Many of the introductory speakers in Raleigh didn’t mention Thursday night’s debate — focusing the audience on the fight ahead with Trump in North Carolina, a state that the former president won but where the Biden campaign believes it has a stronger hand this election cycle. And like Jill Biden, the Biden campaign signaled that it was moving forward — framing the debate as a confrontation between truth and lies that would illuminate the stakes of the election for the American people.

Picking up that theme, Biden told the Raleigh crowd that Trump set a “new record for the most lies told in a single debate.”


He noted that Trump had once again showed pride in the Supreme Court’s decision to overturn the Roe v. Wade decision that had guaranteed abortion rights in America. He called out Trump’s conviction on 34 felony counts in New York for falsifying business records. And he continued to cast Trump as a threat to democracy, noting he had repeatedly refused to say he would accept the results of the November election.

“We’re going to preserve, protect and defend our democracy,” he said. “That is what is at stake in America this election — your freedom, your democracy. America itself is at stake.”

Biden later spoke at the opening of the visitor center at the Stonewall National Monument, which commemorates the 1969 uprising that helped spark the gay rights movement after New York City police raided the Stonewall Inn. Biden called out political figures in the crowd including New York Gov. Kathy Hochul and New York Sen. Kirsten Gillibrand — bringing them on stage for a hug — before he introduced musician Elton John.


Biden said that the bar became “the site of call to cry for freedom, dignity, equality and respect” and that the 1969 riot “marked a turning point in civil rights in America and inspired the hearts of millions of people around the world.”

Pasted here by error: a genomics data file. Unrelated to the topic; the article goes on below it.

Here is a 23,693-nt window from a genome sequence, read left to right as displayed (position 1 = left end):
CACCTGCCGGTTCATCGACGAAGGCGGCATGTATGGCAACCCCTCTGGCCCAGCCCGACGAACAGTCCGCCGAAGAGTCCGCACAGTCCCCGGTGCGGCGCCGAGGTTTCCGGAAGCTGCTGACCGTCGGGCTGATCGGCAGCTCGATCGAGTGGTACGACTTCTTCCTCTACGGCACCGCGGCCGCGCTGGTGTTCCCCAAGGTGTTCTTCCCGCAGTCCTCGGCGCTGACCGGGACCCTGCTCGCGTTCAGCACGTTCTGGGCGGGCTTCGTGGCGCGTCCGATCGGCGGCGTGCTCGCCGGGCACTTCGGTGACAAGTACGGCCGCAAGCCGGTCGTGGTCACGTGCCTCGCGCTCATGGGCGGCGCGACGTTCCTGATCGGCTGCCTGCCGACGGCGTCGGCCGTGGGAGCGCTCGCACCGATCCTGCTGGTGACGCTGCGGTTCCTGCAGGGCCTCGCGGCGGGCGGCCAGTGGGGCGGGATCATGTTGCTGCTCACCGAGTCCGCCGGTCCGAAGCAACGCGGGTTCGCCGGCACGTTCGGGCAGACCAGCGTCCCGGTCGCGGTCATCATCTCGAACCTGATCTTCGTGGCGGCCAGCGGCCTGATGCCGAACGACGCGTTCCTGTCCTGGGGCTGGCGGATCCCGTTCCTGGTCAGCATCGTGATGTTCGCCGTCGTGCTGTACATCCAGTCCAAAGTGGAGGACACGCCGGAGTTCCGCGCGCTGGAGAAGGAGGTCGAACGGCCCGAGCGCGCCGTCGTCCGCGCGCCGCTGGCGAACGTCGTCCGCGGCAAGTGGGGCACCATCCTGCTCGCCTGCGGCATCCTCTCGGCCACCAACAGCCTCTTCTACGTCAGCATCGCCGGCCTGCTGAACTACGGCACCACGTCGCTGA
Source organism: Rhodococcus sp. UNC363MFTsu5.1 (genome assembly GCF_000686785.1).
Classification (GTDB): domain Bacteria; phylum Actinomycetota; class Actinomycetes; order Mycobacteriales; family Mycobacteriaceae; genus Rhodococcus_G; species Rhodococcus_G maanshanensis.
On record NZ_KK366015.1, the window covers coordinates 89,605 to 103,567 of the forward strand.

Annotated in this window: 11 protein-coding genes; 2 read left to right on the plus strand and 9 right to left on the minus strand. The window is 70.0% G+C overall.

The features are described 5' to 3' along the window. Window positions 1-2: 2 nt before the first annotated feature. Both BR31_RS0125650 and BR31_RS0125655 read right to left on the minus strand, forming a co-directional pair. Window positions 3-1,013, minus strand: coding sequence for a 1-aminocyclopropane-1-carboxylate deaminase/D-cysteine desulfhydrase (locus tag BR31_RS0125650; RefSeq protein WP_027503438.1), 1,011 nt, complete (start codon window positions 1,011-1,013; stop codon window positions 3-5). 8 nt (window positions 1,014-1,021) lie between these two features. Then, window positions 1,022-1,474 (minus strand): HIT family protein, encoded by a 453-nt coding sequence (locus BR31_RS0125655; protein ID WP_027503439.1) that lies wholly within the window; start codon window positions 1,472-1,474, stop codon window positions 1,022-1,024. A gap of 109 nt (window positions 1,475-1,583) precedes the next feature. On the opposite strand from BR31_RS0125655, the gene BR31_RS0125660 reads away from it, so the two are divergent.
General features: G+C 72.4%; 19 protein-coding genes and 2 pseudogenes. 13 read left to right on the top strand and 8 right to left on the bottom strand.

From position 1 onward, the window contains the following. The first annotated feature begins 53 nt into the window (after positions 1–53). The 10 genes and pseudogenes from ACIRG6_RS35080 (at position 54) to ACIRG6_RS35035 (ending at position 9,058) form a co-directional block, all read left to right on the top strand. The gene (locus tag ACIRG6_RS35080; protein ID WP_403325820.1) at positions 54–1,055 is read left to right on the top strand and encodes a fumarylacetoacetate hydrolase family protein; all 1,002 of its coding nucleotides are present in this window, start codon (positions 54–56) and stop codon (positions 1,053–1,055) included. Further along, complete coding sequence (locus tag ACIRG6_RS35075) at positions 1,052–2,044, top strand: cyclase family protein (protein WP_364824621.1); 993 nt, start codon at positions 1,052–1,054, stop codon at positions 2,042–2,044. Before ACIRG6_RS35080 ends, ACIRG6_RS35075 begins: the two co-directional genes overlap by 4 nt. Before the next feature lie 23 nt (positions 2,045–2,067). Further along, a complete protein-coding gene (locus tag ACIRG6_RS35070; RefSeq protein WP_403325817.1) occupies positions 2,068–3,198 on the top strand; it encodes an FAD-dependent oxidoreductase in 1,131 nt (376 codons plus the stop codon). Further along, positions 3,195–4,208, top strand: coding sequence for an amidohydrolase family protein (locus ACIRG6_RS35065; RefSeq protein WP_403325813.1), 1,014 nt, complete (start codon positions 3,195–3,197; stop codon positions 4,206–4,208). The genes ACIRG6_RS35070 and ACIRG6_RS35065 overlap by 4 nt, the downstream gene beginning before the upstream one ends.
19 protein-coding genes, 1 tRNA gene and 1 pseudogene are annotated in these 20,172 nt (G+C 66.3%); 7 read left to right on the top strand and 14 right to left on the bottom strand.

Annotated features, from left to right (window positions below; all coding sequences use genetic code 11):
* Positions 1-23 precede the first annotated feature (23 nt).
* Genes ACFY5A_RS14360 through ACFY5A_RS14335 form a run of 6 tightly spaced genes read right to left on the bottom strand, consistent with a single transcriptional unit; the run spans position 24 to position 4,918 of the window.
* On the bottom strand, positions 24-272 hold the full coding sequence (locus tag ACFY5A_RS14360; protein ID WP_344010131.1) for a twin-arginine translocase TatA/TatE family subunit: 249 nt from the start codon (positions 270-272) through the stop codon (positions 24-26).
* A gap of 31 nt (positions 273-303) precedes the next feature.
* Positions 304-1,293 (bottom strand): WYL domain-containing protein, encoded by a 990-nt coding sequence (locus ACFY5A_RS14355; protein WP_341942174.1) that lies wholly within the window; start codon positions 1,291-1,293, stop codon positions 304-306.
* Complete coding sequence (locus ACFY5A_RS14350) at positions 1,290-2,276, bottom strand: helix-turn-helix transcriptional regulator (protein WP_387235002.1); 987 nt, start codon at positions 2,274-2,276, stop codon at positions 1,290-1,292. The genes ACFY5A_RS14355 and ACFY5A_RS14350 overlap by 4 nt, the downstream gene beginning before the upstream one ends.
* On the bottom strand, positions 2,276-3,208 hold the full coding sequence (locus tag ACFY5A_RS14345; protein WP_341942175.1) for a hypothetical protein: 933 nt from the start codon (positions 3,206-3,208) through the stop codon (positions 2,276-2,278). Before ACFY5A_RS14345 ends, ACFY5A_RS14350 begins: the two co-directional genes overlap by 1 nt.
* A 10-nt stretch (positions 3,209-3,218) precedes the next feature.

Tying that moment to his campaign, Biden reprised his argument that the country is engaged in “a battle for the soul of America.”

“But I look around at the pride, hope and light that all of you — all of you — bring,” Biden said. “I know that it’s a battle we’re going to win and continue to make progress. LGBTQ+ people are some of the most inspiring people I know.”

At a fundraiser on Friday evening in Manhattan, Biden was met with a standing ovation.

“Folks, I would not be running again if I did not believe with all of my heart and soul that I can do this job because quite frankly, the stakes are too high. Donald Trump is a genuine threat to this nation,” Biden said at an event that included other LGBTQ+ stars such as Billy Porter and Alan Cumming.

Earlier, in North Carolina, several rally attendees brushed off the critiques of his debate performance.


“He was probably tired,” said Kathy Bolger, 74, of Zebulon, N.C. “His voice was hoarse. It was to be expected, but I think he held his own.” Bolger said she thought Biden often tried to answer multiple questions at once and would get tripped up. Still, Bolger said she remained an ardent Biden supporter and will vote for him again.

Ross Dragon, 50, a Raleigh resident who works for the state of North Carolina, said he watched only part of the debate, but he allowed that Biden could have performed better.

“It’s a battle in the war, and you shouldn’t make decisions off one battle,” he said.

Dragon, who said he supported Biden in 2020, said he plans to vote for him and has no concerns about his age: “If you look at his policies, the things that he’s passed, you can’t argue against that — so you have to make something up,” he said. “If age is an issue, then Trump shouldn’t be on the stage either.”

Biden rallies boisterous crowd as he tries to tamp down debate concerns (2024)